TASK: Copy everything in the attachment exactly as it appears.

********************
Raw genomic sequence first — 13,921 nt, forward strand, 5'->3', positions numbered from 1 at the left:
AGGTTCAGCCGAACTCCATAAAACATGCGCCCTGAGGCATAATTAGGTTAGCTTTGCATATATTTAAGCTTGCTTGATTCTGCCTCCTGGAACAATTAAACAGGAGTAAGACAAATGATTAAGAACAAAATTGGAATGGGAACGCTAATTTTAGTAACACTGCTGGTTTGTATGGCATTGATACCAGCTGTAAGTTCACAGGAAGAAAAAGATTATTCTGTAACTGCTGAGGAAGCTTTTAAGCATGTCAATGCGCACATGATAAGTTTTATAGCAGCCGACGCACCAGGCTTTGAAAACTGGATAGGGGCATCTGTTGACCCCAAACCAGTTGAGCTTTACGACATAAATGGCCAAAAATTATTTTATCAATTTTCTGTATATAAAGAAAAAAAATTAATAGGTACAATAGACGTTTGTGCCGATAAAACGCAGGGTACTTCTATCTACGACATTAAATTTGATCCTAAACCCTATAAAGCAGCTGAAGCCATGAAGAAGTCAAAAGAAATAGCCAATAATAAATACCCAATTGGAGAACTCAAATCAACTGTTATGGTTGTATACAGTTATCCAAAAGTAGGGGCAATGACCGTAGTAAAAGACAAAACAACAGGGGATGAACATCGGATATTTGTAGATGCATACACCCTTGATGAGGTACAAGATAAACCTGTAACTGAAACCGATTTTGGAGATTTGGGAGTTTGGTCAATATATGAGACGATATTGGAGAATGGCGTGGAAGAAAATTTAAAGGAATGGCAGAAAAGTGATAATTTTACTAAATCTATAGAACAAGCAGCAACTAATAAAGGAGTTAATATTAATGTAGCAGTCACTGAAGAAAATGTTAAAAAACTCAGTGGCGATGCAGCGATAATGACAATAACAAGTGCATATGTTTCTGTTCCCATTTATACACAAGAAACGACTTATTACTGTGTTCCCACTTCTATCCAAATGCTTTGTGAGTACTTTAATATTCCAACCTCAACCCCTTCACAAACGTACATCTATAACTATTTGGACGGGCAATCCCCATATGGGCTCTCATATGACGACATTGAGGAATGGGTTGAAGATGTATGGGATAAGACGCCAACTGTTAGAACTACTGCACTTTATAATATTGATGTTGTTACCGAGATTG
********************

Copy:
Raw genomic sequence first — 13,921 nt, forward strand, 5'->3', positions numbered from 1 at the left:
AGGTTCAGCCGAACTCCATAAAACATGCGCCCTGAGGCATAATTAGGTTAGCTTTGCATATATTTAAGCTTGCTTGATTCTGCCTCCTGGAACAATTAAACAGGAGTAAGACAAATGATTAAGAACAAAATTGGAATGGGAACGCTAATTTTAGTAACACTGCTGGTTTGTATGGCATTGATACCAGCTGTAAGTTCACAGGAAGAAAAAGATTATTCTGTAACTGCTGAGGAAGCTTTTAAGCATGTCAATGCGCACATGATAAGTTTTATAGCAGCCGACGCACCAGGCTTTGAAAACTGGATAGGGGCATCTGTTGACCCCAAACCAGTTGAGCTTTACGACATAAATGGCCAAAAATTATTTTATCAATTTTCTGTATATAAAGAAAAAAAATTAATAGGTACAATAGACGTTTGTGCCGATAAAACGCAGGGTACTTCTATCTACGACATTAAATTTGATCCTAAACCCTATAAAGCAGCTGAAGCCATGAAGAAGTCAAAAGAAATAGCCAATAATAAATACCCAATTGGAGAACTCAAATCAACTGTTATGGTTGTATACAGTTATCCAAAAGTAGGGGCAATGACCGTAGTAAAAGACAAAACAACAGGGGATGAACATCGGATATTTGTAGATGCATACACCCTTGATGAGGTACAAGATAAACCTGTAACTGAAACCGATTTTGGAGATTTGGGAGTTTGGTCAATATATGAGACGATATTGGAGAATGGCGTGGAAGAAAATTTAAAGGAATGGCAGAAAAGTGATAATTTTACTAAATCTATAGAACAAGCAGCAACTAATAAAGGAGTTAATATTAATGTAGCAGTCACTGAAGAAAATGTTAAAAAACTCAGTGGCGATGCAGCGATAATGACAATAACAAGTGCATATGTTTCTGTTCCCATTTATACACAAGAAACGACTTATTACTGTGTTCCCACTTCTATCCAAATGCTTTGTGAGTACTTTAATATTCCAACCTCAACCCCTTCACAAACGTACATCTATAACTATTTGGACGGGCAATCCCCATATGGGCTCTCATATGACGACATTGAGGAATGGGTTGAAGATGTATGGGATAAGACGCCAACTGTTAGAACTACTGCACTTTATAATATTGATGTTGTTACCGAGATTG